Attention lazy bakers: this cake recipe is for you


Beautiful cakes have their place at weddings, birthday parties, and anniversaries, but they demand a lot from a home cook — exact measurement, precise timing, dexterity with decorating tools, plus the mess of multiple bowls.

My signature cake is definitely do not such a cake. But, dare I say, it’s just as elegant. Although understated, it’s rich and flavorful and doesn’t even require an electric mixer or food processor. All you need is a bowl, so cleanup is a snap.

The secret to its flavor and texture is hazelnut oil (melted butter also works great). The recipe does not call for creaming the eggs, oil and sugar. The oil here gives a light-textured crumb while keeping the cake moister and a bit longer lasting than when the recipe is made with butter. The oil also adds a nuanced nuttiness, while the orange juice and zest add a sunny flavor and golden hue.

Because the cake is not too sweet, it is excellent with morning coffee and afternoon tea; try it with a chilled glass of rosé in the evening, or for a dessert loaded with whipped cream and berries and drizzled with Grand Marnier. The cake freezes beautifully, so I often split the loaf in half to wrap and freeze for another day. (It also travels well for a cabin weekend or a picnic at the beach.)

The success of this cake reflects the quality of its ingredients, so use a good oil — olive, hazelnut, or walnut — with real flavor. This is not the place to skimp on ingredients. You can serve it still hot or give it time to cool. But being impatient, I never do.

Hazelnut Orange Cake

For 8 people.

Note: The flavor and texture of this cake relies on a great tasting oil. The recipe here calls for American hazelnut oil, which can be found in some co-ops and in But you can also use a good olive, almond or coconut oil, and melted butter will also do the trick. I often cut the cake in half to freeze it, then cut the remaining half into thick slices.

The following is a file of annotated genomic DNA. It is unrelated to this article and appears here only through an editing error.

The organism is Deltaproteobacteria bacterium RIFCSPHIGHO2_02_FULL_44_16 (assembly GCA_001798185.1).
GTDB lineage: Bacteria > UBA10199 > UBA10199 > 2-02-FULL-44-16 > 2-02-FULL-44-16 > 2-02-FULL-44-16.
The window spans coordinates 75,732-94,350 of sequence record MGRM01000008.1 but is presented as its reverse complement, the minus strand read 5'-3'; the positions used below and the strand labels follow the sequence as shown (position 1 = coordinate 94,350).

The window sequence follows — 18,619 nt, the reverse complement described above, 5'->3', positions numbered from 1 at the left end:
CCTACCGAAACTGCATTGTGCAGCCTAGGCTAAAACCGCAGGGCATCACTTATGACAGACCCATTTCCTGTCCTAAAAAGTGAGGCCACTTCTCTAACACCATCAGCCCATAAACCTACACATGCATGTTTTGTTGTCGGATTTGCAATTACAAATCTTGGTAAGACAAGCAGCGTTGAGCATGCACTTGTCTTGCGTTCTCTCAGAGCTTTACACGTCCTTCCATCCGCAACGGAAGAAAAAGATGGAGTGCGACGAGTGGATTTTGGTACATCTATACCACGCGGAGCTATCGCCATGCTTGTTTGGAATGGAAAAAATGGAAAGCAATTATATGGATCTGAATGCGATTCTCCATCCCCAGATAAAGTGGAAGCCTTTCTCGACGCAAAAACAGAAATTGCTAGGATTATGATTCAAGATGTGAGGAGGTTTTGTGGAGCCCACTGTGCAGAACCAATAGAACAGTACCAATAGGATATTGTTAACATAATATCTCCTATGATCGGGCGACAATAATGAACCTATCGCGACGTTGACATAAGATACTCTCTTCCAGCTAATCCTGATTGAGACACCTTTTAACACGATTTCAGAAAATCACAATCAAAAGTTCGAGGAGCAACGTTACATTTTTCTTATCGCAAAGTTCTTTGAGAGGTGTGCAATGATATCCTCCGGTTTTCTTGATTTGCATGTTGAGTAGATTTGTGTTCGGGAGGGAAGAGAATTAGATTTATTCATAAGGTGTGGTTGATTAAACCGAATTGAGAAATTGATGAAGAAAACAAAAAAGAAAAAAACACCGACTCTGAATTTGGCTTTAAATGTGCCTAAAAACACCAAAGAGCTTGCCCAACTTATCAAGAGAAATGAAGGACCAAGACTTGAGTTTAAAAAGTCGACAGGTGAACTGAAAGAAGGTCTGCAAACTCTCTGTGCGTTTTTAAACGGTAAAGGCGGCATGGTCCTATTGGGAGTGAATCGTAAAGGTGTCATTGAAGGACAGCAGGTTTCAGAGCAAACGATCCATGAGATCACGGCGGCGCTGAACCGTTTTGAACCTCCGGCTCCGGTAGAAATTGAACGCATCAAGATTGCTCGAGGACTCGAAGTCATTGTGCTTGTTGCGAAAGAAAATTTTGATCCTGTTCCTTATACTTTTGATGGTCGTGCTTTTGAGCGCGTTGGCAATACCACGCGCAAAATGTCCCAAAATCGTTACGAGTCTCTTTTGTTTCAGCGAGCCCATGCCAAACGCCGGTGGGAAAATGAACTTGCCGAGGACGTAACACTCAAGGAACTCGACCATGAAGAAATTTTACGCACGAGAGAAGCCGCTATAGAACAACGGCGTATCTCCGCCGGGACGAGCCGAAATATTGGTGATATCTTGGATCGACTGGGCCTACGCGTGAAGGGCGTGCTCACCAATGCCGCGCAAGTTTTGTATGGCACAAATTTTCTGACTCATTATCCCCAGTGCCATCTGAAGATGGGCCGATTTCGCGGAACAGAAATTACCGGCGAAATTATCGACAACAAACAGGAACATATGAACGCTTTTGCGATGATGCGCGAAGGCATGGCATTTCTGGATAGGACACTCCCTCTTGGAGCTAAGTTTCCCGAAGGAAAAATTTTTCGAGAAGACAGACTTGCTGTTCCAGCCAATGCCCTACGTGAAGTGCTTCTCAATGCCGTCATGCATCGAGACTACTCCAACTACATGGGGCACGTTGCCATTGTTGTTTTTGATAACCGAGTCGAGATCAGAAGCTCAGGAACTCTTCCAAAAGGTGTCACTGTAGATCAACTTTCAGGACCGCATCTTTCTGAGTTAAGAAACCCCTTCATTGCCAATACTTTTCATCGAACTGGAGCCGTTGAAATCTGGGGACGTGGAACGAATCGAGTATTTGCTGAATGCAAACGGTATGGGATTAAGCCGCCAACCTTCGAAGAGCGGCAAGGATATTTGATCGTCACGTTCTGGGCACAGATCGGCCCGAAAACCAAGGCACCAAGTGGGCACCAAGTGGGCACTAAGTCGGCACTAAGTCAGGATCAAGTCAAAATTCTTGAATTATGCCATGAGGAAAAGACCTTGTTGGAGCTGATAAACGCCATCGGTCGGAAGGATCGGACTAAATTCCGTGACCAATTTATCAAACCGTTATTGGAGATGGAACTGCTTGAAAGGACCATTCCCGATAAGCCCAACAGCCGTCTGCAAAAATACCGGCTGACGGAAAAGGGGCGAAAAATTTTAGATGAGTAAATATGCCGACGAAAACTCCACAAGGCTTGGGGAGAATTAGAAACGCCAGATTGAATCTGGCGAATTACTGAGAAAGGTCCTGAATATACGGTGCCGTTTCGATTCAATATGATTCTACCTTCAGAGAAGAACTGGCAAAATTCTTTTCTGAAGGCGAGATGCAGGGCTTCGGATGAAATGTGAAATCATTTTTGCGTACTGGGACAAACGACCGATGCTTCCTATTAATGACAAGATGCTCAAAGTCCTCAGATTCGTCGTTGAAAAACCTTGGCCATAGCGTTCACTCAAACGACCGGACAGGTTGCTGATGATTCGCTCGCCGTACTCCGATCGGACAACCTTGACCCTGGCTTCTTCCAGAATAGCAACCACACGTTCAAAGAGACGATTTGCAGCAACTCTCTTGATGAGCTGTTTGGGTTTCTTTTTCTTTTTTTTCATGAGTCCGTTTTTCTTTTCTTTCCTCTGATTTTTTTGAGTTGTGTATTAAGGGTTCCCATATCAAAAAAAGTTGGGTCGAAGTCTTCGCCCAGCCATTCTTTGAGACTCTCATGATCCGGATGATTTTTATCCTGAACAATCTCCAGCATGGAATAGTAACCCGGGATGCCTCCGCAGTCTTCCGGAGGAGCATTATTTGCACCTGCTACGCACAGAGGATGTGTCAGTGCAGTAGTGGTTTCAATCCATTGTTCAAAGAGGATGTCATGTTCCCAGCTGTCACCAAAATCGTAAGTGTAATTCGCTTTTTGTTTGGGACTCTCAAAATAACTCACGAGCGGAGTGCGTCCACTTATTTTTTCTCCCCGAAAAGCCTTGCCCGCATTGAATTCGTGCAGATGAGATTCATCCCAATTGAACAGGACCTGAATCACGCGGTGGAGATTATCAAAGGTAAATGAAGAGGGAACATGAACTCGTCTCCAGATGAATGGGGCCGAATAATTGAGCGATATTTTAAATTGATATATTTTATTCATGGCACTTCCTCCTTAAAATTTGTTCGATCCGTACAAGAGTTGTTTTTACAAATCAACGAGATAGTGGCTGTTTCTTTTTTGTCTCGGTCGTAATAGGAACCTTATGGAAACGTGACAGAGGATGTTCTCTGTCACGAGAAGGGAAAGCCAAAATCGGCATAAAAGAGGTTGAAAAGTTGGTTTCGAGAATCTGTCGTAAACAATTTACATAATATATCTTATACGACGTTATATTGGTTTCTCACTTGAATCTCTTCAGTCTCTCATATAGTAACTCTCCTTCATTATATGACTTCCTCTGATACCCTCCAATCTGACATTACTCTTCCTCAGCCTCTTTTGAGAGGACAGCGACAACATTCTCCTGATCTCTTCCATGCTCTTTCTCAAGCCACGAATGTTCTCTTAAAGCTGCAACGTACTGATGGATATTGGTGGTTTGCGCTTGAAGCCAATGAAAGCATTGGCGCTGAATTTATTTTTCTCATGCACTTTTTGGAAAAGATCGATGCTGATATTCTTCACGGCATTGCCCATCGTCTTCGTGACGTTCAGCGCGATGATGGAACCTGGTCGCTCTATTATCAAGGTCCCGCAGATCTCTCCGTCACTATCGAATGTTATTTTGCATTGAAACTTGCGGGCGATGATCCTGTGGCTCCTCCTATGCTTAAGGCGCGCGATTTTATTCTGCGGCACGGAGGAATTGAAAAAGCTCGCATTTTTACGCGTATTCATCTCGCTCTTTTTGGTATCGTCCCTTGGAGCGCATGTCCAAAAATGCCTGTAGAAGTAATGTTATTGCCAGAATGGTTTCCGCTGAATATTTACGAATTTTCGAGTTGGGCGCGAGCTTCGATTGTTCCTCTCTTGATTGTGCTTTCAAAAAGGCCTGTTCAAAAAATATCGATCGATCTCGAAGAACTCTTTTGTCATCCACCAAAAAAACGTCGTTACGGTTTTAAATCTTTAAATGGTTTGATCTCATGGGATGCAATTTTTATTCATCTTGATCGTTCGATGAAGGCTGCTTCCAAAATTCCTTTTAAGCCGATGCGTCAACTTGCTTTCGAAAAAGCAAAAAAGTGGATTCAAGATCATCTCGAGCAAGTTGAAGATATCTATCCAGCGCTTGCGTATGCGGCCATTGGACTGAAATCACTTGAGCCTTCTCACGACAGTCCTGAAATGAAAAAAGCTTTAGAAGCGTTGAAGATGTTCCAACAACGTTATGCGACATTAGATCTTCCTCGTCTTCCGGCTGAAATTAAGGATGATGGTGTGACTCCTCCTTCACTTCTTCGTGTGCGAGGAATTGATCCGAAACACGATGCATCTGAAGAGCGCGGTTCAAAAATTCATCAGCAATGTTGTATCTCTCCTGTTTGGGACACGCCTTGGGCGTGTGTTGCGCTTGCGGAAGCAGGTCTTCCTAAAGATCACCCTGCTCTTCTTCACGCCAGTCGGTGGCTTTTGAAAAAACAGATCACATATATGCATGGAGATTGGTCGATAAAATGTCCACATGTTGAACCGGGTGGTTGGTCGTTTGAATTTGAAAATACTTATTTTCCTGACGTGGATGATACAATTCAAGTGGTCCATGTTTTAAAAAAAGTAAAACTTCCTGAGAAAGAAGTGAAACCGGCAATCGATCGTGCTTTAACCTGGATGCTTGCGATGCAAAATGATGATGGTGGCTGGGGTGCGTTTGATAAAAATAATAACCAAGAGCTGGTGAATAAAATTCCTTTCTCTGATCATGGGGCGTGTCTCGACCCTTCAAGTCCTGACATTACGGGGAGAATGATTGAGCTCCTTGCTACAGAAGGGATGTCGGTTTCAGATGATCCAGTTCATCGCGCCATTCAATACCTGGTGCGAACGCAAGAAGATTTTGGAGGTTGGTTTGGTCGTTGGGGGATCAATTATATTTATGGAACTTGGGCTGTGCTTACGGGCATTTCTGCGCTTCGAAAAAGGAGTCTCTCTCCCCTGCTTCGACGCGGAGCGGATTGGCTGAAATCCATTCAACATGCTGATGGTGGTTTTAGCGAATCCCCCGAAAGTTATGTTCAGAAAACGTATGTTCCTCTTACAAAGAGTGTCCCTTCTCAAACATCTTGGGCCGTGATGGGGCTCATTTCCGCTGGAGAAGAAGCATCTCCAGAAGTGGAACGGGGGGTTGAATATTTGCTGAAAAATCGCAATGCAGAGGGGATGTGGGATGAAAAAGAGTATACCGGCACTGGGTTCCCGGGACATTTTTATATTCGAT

For the cake:

• 3/4 tsp. sugar

• 1/2 tsp. baking soda

• 1/2 tsp. baking powder

• 1/2 tsp. salt

• 1 tbsp. freshly grated orange zest

• 3/4 tsp. hazelnut oil (see note)

• 1/2 tsp. Buttermilk

• 1 large egg

• 1 1/4 tsp. unbleached cake flour (see below)

For the icing:

• 1/8 tsp. fresh orange juice

• 1/4 tsp. sugar

• Thinly sliced ​​orange and chopped hazelnuts for garnish, optional


To prepare the cake: Preheat the oven to 350 degrees. Line an 8 x 3 inch pan with parchment paper and lightly grease with cooking spray or a little oil.

In a medium bowl, whisk together sugar, baking soda, baking powder and salt. Add the orange zest, oil, buttermilk and egg, and whisk briskly until emulsified. Sift flour and whisk until well blended.

Scrape the batter into the prepared pan. Bake until cake is firm – pressing down with your finger will leave an indentation – about 30-35 minutes. A toothpick inserted in the center should come out with a few crumbs attached.

To prepare the icing: Put the orange juice and sugar in a small saucepan and heat over low heat. Simmer until the sugar has dissolved and the liquid has thickened slightly, about 2 to 3 minutes. Let the cake cool in the pan for about 5-10 minutes, then run a butter knife around the edges to loosen it. Invert cake onto wire rack, peel off parchment paper and place right side up on serving platter, drizzle with icing and garnish with orange slices and chopped hazelnuts, if using. Serve warm or at room temperature.

DIY cake flour: You can substitute all-purpose flour for the cake flour, but the texture will be a little drier with a coarser crumb. To make your own cake flour, for each cup of cake flour, replace 2 tablespoons cornstarch with 2 tablespoons all-purpose flour.

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